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Two girls rescued ‘unharmed but extremely cold’ from frozen part of River Trent

Two 11-year-old girls have escaped “unharmed but extremely cold” after becoming trapped on a frozen part of the River Trent.

One of the girls had fallen through the ice into the freezing water on Saturday afternoon and the other was stranded on an island, Nottinghamshire Police said.

A passer-by called for help and a rescue mission was launched by police, Nottinghamshire Fire and Rescue Service and East Midlands Ambulance Service

The first girl was helped out of the water but an inflatable piece of equipment called a pathway was needed to bring the other girl to safety.

The girls were “unharmed but extremely cold”, police said.

Nottinghamshire Police Chief Inspector Duncan Southall added: “The girls are extremely lucky to have been unharmed.

“Luckily a passer-by saw them in difficulty and called the emergency services.

“If it hadn’t been for this person raising the alarm there could have been tragic consequences. It was getting dark at the time and was freezing cold. They are incredibly lucky this person saw them.

“I hope this serves as a stark reminder to others that it is not safe to play on the ice as it can easily crack and put people in great danger. Icy water can be incredibly dangerous.”

Elsewhere on the River Trent, two bodies were removed from a submerged car following a mission by police divers on Saturday.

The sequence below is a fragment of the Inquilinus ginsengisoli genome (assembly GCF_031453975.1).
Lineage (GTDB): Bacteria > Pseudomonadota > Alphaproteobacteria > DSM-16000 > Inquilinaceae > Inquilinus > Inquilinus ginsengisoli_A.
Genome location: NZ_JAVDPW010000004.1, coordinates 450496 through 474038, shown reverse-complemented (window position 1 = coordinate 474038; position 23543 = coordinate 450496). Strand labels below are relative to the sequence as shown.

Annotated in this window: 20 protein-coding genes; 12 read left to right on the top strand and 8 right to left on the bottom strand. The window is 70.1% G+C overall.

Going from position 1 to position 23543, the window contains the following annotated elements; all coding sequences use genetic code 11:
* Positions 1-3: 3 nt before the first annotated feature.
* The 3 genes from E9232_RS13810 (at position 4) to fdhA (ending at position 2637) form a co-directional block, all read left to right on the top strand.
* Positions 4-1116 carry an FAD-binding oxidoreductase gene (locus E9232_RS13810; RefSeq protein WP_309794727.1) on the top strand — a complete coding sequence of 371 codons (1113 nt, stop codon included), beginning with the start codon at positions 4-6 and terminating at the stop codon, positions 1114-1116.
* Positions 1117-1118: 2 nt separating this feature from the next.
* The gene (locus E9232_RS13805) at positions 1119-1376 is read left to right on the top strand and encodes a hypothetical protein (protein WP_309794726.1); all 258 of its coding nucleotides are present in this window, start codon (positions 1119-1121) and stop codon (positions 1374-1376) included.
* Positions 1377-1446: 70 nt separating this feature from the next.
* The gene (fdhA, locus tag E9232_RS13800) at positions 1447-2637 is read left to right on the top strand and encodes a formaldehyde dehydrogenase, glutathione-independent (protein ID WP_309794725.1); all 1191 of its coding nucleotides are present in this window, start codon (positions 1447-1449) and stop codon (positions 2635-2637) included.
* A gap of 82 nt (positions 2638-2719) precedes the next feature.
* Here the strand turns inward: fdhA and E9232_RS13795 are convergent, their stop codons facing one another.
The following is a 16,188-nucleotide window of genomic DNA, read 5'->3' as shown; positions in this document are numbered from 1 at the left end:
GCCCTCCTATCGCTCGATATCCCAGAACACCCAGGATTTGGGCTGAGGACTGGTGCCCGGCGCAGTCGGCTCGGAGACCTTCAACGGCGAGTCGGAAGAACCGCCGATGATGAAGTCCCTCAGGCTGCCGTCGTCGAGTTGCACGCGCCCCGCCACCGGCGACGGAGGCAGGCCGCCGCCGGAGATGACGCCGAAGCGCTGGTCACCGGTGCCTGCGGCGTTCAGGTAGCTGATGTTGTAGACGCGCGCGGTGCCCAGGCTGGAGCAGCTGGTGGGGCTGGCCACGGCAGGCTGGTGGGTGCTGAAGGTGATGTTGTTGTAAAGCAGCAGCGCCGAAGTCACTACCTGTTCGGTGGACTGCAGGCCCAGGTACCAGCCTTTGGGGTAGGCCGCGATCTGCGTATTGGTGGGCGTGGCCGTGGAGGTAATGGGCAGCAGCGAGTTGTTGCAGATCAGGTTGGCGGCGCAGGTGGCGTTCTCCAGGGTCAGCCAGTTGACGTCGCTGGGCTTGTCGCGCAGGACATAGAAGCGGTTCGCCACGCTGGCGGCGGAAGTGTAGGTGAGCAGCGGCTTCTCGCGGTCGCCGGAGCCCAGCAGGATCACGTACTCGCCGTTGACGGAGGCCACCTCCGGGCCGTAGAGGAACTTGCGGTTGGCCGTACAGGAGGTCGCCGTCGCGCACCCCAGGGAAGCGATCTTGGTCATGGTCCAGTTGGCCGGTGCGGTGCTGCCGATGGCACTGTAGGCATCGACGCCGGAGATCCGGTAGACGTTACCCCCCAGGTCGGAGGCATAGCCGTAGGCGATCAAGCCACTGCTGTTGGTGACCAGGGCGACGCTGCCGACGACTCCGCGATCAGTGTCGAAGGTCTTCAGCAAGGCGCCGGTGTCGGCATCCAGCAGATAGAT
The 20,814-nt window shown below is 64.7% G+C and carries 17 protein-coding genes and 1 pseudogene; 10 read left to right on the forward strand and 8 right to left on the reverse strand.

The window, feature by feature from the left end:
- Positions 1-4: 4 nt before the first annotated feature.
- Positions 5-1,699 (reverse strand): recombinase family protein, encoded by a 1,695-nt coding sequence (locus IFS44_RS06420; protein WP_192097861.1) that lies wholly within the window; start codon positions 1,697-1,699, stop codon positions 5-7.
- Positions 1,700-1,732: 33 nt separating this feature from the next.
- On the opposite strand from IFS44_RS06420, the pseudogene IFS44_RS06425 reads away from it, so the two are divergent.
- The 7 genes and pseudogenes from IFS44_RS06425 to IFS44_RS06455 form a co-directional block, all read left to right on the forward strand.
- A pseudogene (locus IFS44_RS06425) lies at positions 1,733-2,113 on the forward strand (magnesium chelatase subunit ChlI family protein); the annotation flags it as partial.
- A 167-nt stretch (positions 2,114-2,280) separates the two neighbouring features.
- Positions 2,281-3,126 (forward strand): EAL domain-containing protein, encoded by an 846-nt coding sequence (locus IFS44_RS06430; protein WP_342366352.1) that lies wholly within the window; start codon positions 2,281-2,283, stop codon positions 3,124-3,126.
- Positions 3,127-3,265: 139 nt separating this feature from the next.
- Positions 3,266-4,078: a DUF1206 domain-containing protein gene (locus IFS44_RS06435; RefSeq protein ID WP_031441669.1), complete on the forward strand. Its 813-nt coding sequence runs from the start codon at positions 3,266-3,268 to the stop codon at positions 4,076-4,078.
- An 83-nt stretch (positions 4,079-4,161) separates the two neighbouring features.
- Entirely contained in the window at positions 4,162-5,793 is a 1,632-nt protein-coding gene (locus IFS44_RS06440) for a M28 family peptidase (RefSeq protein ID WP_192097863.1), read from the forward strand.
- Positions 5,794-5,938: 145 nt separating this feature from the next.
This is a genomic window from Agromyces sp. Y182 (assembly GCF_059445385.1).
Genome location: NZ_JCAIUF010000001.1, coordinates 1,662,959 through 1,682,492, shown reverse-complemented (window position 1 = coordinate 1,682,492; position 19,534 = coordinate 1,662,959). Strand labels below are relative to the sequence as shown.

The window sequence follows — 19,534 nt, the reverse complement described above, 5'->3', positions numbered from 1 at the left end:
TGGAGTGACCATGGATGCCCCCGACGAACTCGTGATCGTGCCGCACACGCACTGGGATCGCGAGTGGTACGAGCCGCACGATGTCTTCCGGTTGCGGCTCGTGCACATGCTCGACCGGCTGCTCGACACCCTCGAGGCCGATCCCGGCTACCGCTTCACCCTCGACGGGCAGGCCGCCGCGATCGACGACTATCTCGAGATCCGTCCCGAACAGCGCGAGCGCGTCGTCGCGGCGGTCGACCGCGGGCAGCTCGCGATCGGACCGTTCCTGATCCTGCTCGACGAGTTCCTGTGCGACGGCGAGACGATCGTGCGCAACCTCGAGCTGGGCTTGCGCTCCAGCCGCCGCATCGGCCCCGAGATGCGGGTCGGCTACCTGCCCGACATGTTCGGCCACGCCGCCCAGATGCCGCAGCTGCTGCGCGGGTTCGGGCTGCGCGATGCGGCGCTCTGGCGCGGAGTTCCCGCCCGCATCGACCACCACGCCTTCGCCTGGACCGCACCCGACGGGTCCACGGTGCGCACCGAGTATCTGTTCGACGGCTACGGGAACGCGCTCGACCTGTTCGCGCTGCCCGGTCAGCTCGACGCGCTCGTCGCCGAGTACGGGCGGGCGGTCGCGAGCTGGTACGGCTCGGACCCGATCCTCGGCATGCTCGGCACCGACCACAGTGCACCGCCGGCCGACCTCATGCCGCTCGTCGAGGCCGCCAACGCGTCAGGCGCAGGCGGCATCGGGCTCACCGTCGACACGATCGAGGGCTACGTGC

According to Nottinghamshire Police, there were reports of a car leaving the road and entering the water on Monday 1 February.

An operation to recover the people from the vehicle was not launched until this weekend due to poor conditions.

Inspector Tim Ringer said: “Underwater recoveries of this nature are always very challenging, but our divers’ work has been further complicated by the very fast flowing water at the site. It was simply not safe to attempt this work before today.”

Police say they believe they know who the two occupants were, and a file is being prepared for the coroner.

The two girls rescued on Saturday were just a few hundred metres from where Owen Jenkins died trying to rescue two friends from the water at Beeston Weir in 2017.

The 12-year-old’s mother Nicola founded the Open Water Education Network safety programme in his memory.

She said: “When it comes to ice children don’t seem to see the danger. They just think it is a bit of fun.

“A lot of the ice looks thick but it isn’t. Where the water is shallow it can be thick but when it gets deeper it is thin and that’s where the difficulty lies and you can become stranded. It is best to stay away – it is not worth the risk.

“Parents need to be more open with their children and explain the dangers of open water and ice in cold weather.”


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